Viewing DeMartino's application as one under the proper procedural provision, we consider finally the nature of the relief to be granted.   DeMartino argues that he is entitled to entry of a written judgment reflecting the oral sentence.   The government opposes, arguing that the oral sentence was impermissible because it represented a departure from the Guidelines.   Given the present record, we accept neither position.   As indicated in the preceding section, we view the oral sentence as highly problematic because it is unclear whether the court simply exercised its discretion with regard to the application of the sentencing guidelines to reach the 48-month sentence, or whether it determined sub silentio that the applicable range was 51-63 months and imposed the 48-month sentence as a departure.   Nor is it clear that a departure to 48 months would necessarily have been impermissible.  (See, e.g., Tr. 20 (AUSA Weissmann:  “the Court has discretion” to find appropriate a sentence of “let's say 36 months”).)

What is clear, however, is that a departure cannot properly be granted without an explanation adequate to permit meaningful appellate review, see 18 U.S.C. § 3553(c)(2) (1994) (any departure must be supported by a clear articulation on the record of the specific grounds underlying it), and that there was no such explanation here.   In light of the lack of clarity in the record as to how the court arrived at its 48-month sentence, we decline to order that the oral sentence that was imposed be embodied in a written judgment.   Given our “statutory authority to ‘direct the entry of such appropriate judgment, decree, or order, [and to] require such further proceedings to be had[,] as may be just under the circumstances,’ ” United States v. Burd, 86 F.3d 285, 288 (2d Cir.1996) (quoting 28 U.S.C. § 2106), and given our broad supervisory authority, see, e.g., Bartone v. United States, 375 U.S. at 54, 84 S.Ct. at 22-23, we instead remand for the district court to resentence DeMartino in the presence of the court, to give an explanation for its sentence if it chooses to depart from the Guidelines range it determines is applicable, and to enter a written judgment in accordance with whatever sentence it imposes orally.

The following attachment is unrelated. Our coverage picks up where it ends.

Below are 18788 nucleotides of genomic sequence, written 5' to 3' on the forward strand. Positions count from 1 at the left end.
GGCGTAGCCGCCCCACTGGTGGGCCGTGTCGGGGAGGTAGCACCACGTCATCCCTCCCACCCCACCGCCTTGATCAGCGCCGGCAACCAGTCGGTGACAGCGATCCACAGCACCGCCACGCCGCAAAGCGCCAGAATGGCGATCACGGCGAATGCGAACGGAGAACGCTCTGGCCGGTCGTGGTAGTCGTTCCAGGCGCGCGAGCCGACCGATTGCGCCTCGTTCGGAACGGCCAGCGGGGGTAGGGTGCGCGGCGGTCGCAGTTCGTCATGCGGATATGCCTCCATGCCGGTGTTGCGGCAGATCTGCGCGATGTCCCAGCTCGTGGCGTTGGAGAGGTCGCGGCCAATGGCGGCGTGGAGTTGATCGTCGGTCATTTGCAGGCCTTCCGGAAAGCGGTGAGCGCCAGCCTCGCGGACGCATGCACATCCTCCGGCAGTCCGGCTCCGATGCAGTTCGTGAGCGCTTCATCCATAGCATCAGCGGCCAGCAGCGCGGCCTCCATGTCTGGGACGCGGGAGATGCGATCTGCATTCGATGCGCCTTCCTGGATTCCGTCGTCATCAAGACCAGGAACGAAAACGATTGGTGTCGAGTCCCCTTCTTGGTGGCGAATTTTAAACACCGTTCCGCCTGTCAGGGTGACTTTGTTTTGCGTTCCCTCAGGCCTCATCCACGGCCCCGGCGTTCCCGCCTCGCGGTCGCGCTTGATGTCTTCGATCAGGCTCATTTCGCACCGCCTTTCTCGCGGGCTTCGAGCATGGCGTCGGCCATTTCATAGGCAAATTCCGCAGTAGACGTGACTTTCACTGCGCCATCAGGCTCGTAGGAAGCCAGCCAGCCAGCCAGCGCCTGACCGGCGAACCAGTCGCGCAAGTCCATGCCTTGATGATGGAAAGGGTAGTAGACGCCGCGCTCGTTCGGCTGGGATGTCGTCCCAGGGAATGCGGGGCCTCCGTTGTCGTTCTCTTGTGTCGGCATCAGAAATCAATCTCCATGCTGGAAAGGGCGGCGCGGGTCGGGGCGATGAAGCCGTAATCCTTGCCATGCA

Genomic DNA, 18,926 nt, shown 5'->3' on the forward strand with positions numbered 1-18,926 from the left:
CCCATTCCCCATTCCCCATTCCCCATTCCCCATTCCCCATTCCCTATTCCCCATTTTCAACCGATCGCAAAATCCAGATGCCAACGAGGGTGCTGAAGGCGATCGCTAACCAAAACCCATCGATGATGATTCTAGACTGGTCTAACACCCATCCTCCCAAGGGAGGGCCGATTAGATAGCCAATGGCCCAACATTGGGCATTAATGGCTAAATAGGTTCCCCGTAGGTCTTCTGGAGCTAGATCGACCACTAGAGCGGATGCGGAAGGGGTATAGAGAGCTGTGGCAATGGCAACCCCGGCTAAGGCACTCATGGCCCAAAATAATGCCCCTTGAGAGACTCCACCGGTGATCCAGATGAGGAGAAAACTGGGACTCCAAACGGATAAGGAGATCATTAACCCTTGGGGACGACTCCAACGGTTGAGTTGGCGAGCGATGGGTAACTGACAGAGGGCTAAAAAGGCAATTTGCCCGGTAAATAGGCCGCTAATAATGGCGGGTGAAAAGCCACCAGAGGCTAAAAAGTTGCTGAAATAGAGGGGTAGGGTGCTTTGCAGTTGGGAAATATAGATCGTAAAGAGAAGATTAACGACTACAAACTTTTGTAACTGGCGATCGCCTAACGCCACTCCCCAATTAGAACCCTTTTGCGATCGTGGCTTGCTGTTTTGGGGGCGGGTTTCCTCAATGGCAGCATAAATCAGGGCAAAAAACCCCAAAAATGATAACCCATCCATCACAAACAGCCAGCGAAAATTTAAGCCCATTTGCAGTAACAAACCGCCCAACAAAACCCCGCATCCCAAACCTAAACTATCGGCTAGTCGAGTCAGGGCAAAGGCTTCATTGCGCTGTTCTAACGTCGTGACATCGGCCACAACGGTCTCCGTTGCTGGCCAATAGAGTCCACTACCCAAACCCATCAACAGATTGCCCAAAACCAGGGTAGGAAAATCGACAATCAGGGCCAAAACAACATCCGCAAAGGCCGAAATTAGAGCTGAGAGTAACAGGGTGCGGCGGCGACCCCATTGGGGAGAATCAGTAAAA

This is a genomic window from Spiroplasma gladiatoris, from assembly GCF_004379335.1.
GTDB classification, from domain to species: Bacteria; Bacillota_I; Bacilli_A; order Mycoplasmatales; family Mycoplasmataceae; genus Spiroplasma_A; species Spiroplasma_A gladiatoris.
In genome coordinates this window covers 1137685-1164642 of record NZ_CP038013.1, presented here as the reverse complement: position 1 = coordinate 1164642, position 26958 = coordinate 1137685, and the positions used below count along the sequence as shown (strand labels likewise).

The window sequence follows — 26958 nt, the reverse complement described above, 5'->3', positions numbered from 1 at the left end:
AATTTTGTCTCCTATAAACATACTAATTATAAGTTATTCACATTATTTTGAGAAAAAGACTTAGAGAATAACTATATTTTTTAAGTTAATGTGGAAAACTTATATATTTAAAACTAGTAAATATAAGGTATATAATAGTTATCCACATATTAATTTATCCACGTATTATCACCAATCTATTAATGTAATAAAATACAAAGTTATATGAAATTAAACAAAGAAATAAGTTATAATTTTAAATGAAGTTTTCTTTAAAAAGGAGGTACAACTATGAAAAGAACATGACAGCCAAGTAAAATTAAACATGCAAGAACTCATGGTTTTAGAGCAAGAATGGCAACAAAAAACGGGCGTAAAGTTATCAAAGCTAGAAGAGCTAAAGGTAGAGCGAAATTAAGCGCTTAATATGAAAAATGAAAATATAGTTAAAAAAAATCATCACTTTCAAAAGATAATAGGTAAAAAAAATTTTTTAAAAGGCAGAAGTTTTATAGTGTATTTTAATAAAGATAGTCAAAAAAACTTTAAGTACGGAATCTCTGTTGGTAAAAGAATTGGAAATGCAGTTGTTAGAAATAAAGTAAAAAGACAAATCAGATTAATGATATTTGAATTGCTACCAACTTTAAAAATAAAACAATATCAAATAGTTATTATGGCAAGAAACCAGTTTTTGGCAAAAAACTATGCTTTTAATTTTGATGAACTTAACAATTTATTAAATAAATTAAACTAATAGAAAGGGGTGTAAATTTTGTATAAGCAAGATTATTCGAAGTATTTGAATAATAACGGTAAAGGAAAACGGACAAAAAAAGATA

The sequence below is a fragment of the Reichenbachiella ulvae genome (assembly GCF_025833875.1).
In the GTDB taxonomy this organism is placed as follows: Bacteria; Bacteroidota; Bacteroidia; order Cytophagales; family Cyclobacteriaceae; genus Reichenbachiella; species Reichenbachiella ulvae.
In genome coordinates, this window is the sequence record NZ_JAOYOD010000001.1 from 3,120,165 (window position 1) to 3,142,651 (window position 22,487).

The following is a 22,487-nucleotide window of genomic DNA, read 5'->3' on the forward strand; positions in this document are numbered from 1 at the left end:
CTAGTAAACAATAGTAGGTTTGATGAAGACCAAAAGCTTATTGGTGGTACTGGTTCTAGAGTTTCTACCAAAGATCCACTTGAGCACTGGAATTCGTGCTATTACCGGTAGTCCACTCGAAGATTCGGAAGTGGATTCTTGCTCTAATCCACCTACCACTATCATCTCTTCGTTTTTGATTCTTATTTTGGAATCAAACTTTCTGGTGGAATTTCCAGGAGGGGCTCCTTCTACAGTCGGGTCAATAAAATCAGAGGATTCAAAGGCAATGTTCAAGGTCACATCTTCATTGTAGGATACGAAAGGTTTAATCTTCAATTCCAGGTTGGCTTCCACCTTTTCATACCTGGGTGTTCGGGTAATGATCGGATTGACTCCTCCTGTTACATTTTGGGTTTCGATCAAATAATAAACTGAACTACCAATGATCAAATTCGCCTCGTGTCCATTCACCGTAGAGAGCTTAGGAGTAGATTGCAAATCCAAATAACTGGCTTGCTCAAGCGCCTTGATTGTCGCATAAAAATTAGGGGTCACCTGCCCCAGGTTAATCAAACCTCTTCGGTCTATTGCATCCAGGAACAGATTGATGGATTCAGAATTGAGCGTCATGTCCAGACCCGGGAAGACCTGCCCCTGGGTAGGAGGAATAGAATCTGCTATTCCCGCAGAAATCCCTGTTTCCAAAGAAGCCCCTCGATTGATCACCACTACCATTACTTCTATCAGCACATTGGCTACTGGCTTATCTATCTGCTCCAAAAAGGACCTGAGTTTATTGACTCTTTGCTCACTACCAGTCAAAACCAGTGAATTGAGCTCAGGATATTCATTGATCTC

We have considered all of the arguments of both parties on this appeal and, except to the extent indicated above, have found them to be without merit.   The order and 1993 Judgment of the district court are vacated, and the matter is remanded for proceedings not inconsistent with this opinion.

KEARSE, Circuit Judge: